New NMSU School of Nursing Director Combines Engineering, Nursing Background to Educate Students

Nursing and engineering don’t initially seem like they go hand in hand, but Alexa Doig has combined her experiences in the two fields into a career devoted to research, education and increasing the quality of patient care.

Alexa Doig is the new director of the School of Nursing at New Mexico State University’s College of Health and Social Services, and the Elisa E. and Antonio H. Enriquez Endowed Chair. She started at NMSU earlier this month after spending the last 15 years as a faculty member at the University of Utah.

Doig’s research background includes collaborating on NIH-funded, simulation-based research studies to evaluate the effects of an online training program in moderate sedation and a newly developed ICU display; examining nurse vigilance and decision making during patient monitoring; looking into the effects of work interruptions on novice nurse medication errors; developing and testing technology designed to help nurses triage clinical alarms in the hospital environment; and studying the biomechanics associated with fall risk among older adults with physical impairments.

College of Health and Social Services Dean Donna Wagner said the college is thrilled to have Doig on their team.

“Her background and expertise is an excellent addition to our college and we look forward to her contributions to the college, the university and our community partners,” Wagner said.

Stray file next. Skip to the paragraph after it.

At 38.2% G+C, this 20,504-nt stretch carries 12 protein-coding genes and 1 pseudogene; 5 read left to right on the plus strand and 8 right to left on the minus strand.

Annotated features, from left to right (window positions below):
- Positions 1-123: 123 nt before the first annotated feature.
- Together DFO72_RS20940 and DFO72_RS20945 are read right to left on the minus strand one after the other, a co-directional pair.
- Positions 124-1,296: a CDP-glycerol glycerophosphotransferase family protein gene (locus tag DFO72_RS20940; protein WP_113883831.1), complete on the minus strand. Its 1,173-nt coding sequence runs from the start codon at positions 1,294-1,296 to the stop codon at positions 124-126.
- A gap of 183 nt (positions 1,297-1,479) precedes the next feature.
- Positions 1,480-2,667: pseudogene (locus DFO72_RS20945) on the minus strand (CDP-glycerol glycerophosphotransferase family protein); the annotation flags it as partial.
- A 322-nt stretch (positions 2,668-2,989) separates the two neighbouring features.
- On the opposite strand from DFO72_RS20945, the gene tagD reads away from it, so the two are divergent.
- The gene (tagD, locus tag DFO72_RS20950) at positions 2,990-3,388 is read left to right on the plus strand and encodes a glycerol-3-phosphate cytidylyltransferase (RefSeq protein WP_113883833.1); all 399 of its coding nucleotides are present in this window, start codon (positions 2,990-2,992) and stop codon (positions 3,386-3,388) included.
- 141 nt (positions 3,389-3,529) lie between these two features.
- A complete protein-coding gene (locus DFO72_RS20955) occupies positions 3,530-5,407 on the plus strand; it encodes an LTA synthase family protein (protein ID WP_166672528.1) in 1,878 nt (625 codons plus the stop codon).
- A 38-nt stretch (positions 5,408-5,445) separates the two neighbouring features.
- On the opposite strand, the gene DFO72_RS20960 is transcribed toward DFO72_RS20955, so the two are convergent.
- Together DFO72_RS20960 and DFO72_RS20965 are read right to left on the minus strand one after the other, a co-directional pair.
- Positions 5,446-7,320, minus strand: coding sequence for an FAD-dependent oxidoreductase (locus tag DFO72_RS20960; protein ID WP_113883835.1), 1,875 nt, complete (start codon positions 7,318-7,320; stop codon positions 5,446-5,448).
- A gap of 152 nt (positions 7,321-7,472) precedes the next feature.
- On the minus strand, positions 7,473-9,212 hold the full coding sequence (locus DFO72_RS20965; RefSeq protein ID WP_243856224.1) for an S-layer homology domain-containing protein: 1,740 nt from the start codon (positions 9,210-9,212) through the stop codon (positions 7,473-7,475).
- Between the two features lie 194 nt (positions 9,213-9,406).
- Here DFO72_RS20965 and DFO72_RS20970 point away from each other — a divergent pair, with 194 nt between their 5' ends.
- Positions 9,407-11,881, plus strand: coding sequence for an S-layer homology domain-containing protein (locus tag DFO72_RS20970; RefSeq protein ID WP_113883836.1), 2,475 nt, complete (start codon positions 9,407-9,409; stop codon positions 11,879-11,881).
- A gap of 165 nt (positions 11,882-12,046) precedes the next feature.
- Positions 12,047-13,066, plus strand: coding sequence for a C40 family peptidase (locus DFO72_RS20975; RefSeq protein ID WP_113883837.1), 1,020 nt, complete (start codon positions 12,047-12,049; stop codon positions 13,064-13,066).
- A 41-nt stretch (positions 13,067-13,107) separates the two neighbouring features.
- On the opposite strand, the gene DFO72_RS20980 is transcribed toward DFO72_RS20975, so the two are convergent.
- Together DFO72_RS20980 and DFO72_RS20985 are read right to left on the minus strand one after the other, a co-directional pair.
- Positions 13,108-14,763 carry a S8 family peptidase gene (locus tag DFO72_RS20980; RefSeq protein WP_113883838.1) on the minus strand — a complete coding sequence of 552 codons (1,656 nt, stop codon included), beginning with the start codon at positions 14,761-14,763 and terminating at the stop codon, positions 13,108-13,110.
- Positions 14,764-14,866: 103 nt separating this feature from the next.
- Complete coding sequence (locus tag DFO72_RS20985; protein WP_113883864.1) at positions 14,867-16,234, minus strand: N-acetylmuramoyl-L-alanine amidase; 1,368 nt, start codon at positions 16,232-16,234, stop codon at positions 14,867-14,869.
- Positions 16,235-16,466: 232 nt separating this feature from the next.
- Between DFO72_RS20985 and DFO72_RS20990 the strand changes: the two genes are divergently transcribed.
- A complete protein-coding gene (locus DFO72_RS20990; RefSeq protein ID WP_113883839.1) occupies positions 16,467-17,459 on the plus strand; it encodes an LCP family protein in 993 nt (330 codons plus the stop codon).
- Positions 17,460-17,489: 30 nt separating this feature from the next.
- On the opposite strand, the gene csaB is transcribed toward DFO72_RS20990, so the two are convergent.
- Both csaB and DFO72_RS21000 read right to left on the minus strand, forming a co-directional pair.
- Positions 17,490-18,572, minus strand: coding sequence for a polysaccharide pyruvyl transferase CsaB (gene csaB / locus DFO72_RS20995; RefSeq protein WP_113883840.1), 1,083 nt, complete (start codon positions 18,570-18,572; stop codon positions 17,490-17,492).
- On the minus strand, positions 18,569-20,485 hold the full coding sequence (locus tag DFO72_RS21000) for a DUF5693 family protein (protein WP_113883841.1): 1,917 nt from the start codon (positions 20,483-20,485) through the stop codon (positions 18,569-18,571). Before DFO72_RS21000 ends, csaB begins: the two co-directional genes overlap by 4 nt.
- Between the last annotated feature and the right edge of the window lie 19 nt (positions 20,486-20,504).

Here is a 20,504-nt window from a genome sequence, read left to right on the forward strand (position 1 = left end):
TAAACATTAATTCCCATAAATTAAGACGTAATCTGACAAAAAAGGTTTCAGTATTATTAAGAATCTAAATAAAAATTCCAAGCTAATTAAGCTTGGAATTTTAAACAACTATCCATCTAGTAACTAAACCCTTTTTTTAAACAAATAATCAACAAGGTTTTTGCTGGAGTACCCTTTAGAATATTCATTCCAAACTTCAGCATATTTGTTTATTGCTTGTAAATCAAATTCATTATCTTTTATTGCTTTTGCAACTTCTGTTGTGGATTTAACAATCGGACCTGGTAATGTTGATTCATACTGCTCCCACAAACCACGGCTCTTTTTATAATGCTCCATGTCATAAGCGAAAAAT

While Doig plans on keeping a program of research going at NMSU, her primary responsibility is to lead the School of Nursing.

“I’ve been passionate about helping pre-nursing students achieve their goal of getting into the nursing program and at the University of Utah developed a number of different programs for these students, including a pre-nursing learning community, an honors track in nursing, undergraduate research programs and health policy internships,” Doig said. “What drew me to NMSU is that the university shares my vision and commitment to student engagement and student success.”

Doig said that while attending high school and college, she was interested in medical school but also enjoyed math and physics. She ended up earning a bachelor’s degree in mechanical engineering from McGill University in Montreal, Canada.

After moving to the U.S., Doig discovered the expanded roles nurses and nurse practitioners have stateside and decided to explore her early interest in healthcare. She went on to earn a bachelor’s and master’s degrees and doctorate in nursing from the University of Utah.

Doig said she was attracted to NMSU because of its size, strong faculty and highly engaged student body. While at NMSU, Doig said she hopes to help address New Mexico’s nursing shortage by reaching out to area healthcare partners and community groups, and increasing collaboration with other university departments.

“In nursing we have faculty who are doing cutting edge genetics and other bench research, as well as making important discoveries in public health, health disparities, symptom management, patient safety, informatics and health services delivery, just to name a few areas,” Doig said.

“In addition, there are nurse faculty who are working to translate scientific knowledge through evidence-based practice or quality improvement work where we examine the impact and outcomes of applying the latest research discoveries in the practice setting,” Doig said. “We also have nurse faculty who are taking leadership roles in developing and implementing health and nursing education policy at the local, state and national levels. Through this work nursing plays a leading role in advancing the healthcare of individuals and populations at a national level and within our local communities.”